“Some of the most beautiful music I’ve ever heard.” — Indie Shuffle
Melbourne outfit BRIGHTER LATER have appeared, fully formed, as a hauntingly original new voice in Australian music. The project of frontwoman/songwriter Jaye Kranz and her collaborators, their recently-released debut 'The Wolves' drew rapt praise here and overseas for its “dreamy brilliance”(HCM) and half-lit intimacy. The Music described their “subdued blend of lo-fi indie-folk and dream pop [as] nothing short of a masterpiece”. Recently, the album caught the attention of Martha Wainwright who handpicked the band to support her on her national Australian tour. They played a special one-off show with Calexico (USA). The LP, which was featured Album Of The Week on Triple R & PBS FM,also earnt them a nomination for the prestigious Australian Music Prize (AMP), and a nomination for Best Emerging Artist in the 2013 The Age/Music Victoria Awards.
Their sound doesn’t lend itself to easy categorisations. It has certain musical antecedents — the hazy swoon of Mazzy Star, the breathy spell of early Cat Power, the haunting, narcotic beauty of Low, “an earthier Sigur Ros” (Weekly Review), even “the gentler side of The Velvet Underground” (OrangePress) — but it sits firmly in its own world. Though only one album in, BRIGHTER LATER have found a sound that is indelibly theirs: expansive, cinematic and aching in equal measure. They manage to leave none of this behind when they take to the stage. “On record, the sensuality of the songs, the spectral soundscape and transcendent world generated is one thing, but attempting to relay the sentiment live, well, suffice to say, that’s another. Yet they achieve it, time and time again.” (Rhythms Magazine)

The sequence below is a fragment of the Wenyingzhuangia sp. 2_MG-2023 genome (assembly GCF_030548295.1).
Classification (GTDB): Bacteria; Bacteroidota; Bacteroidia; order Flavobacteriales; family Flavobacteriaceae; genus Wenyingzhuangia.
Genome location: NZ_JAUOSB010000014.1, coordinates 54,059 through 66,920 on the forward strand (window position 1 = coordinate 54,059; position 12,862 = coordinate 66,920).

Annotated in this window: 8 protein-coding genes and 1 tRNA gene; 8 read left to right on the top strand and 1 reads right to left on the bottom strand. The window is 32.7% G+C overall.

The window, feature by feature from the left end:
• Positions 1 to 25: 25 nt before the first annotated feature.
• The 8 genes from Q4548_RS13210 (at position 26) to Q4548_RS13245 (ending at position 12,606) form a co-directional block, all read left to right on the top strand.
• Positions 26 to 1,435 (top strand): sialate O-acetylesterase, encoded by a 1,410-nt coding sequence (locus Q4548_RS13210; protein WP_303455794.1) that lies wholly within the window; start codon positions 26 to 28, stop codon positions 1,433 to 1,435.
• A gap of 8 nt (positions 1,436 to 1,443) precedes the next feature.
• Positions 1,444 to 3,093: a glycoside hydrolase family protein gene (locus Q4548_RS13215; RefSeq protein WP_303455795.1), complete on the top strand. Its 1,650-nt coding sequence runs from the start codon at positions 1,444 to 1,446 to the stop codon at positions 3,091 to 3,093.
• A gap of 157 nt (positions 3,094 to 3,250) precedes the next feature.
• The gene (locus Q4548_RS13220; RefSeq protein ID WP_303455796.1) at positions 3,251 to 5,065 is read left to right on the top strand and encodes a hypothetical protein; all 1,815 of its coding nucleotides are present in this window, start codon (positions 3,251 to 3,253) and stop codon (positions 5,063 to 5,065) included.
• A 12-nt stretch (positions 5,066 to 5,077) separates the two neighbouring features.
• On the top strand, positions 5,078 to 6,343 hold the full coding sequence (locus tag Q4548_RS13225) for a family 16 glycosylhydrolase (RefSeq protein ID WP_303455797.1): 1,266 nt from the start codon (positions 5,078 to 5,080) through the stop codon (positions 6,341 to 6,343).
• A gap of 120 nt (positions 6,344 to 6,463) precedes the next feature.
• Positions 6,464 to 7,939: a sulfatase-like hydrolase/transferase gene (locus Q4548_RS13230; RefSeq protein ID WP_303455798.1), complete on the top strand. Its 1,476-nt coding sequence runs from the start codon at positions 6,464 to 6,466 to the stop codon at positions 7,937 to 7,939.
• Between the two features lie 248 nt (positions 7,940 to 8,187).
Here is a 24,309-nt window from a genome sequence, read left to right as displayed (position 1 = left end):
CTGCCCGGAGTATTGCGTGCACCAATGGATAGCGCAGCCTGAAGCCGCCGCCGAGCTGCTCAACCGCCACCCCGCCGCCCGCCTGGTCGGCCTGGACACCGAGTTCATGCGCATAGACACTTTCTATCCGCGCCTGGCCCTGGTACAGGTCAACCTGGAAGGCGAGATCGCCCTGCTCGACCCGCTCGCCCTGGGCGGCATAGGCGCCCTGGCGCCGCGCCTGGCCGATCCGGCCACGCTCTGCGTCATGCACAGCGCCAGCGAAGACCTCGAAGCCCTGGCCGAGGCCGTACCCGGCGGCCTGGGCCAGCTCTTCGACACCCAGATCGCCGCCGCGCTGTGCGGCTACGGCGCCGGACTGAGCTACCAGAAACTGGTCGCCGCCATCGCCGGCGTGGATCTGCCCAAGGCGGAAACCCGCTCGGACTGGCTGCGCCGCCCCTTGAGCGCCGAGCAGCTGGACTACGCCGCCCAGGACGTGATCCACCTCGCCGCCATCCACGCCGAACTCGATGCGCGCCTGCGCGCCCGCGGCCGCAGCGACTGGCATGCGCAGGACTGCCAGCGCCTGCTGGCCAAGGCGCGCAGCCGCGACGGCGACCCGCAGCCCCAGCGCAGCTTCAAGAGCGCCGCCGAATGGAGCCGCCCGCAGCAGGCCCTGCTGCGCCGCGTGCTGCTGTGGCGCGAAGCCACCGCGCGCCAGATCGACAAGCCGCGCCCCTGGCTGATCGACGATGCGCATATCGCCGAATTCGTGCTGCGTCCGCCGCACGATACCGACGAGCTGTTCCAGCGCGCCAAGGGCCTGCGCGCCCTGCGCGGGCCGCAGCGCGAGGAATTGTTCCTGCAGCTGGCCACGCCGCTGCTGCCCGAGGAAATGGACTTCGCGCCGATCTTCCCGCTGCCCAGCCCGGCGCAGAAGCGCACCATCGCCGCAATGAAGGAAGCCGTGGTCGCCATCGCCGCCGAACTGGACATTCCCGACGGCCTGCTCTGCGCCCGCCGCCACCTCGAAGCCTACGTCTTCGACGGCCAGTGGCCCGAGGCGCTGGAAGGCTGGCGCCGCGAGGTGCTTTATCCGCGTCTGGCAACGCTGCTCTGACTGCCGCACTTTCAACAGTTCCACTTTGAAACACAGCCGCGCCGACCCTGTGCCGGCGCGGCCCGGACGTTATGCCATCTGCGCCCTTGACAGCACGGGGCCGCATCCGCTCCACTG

Despite no engineering or producing experience. Kranz took the DIY approach and self-produced their debut, setting up a studio in her home-cum-converted church in Melbourne’s west. Being a neophyte had its challenges, but it also allowed her a certain amount of freedom: “One of the advantages was not even having a rule book to throw out,” Kranz says. They have emerged with an album that doesn’t sound like a self-produced record any more than it sounds like a band’s debut. It’s an intoxicating, enveloping piece of music - "an elegantly arranged universe .. with carefully laid hooks working slow magic” (Rolling Stone).
Latest track 'Brace', described by UK's Line Of Best Fit as "gorgeously hypnotic", is the first track to emerge after a busy post-release year. It retains the immersive quality of The Wolves while lighting out for new territory.
The band includes long-time collaborator and bass player Virginia Bott; programmer Patrick Dunn and drummer Sean Albers. The full live line-up expands to Shane O’Mara, Simon Bailey (Pony Face), Daniel Marsh (Human Face) & Cameron Potts (Montero, Ninety-Nine).